The temperature dropped and by the time we got back to the van it was pretty chilly. The night heater went on as soon as the van door was opened. Great end to a fantastic day.
The following morning we headed of to Hunsatanton. It was only 15 miles down the road on the coast. We parked the van on a side street and walked to the shops where we had a coffee, then moved onto the beach. It had been many years since i had been to Hunstanton. 1983 was the last time or there abouts 🙁 .
We perused a market, and brought a small surf board bottle opener for the van, then decided on a steady mosey home around lunchtime which included a stop in a lay-by for a coffee and a sandwich.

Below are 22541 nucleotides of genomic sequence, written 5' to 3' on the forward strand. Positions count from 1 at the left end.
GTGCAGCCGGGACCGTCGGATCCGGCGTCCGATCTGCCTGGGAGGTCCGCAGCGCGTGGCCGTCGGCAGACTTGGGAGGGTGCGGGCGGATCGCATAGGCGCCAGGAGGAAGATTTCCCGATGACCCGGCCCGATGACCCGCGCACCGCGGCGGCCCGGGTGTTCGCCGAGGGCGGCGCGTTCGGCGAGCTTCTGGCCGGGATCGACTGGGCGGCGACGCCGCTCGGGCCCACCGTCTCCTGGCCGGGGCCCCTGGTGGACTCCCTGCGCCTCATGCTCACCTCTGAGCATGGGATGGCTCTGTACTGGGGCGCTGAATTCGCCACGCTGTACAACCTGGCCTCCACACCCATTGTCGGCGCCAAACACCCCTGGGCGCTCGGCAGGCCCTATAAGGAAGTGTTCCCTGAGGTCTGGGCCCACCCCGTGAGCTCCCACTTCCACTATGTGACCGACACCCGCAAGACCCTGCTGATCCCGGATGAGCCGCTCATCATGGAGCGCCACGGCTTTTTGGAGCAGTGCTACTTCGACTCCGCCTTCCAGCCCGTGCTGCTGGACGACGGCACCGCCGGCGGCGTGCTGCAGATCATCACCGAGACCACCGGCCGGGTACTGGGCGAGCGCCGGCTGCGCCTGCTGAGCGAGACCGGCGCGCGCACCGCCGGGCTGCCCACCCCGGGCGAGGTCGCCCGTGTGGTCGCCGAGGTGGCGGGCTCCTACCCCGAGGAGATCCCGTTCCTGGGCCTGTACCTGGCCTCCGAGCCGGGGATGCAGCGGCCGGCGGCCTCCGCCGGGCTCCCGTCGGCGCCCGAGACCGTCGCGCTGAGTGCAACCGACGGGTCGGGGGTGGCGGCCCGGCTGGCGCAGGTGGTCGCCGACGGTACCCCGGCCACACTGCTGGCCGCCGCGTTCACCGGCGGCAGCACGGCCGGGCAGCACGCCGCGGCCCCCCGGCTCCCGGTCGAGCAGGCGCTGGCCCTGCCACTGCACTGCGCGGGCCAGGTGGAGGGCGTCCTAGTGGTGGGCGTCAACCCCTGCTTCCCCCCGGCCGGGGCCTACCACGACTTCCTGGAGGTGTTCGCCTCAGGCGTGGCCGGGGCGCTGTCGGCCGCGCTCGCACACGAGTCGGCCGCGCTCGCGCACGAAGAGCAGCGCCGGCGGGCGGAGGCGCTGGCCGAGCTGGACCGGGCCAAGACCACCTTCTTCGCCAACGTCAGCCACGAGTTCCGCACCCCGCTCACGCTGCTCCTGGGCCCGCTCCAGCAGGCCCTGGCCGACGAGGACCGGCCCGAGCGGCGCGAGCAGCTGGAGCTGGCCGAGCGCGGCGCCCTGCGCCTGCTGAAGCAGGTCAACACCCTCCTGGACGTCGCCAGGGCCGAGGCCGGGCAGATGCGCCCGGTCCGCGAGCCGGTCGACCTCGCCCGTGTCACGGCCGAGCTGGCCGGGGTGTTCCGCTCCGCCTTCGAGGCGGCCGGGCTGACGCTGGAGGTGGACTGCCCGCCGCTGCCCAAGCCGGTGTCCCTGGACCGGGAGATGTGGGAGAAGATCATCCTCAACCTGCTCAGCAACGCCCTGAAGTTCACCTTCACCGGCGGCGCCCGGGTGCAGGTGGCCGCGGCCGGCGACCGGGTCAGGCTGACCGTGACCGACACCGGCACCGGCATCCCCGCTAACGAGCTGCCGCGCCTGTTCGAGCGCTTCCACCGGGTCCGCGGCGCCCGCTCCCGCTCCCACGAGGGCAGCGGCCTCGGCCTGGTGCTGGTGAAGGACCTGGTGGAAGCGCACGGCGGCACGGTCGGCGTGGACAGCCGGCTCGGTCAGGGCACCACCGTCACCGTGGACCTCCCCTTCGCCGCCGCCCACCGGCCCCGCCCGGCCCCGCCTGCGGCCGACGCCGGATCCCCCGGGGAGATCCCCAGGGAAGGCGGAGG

We arrived home around 4pm. We had had a great weekend, and i couldn’t fault the new engine. It hadn’t used a drop of oil, and it hadn’t leaked any fluids (which was pretty much the opposite to what I had come to expect from Wolfgang). We just need to get a few more miles under our belt for the first oil change and we are good to go for the up and coming month long trip to Europe. Wolfgang has a new heart and clean bill of health at last 🙂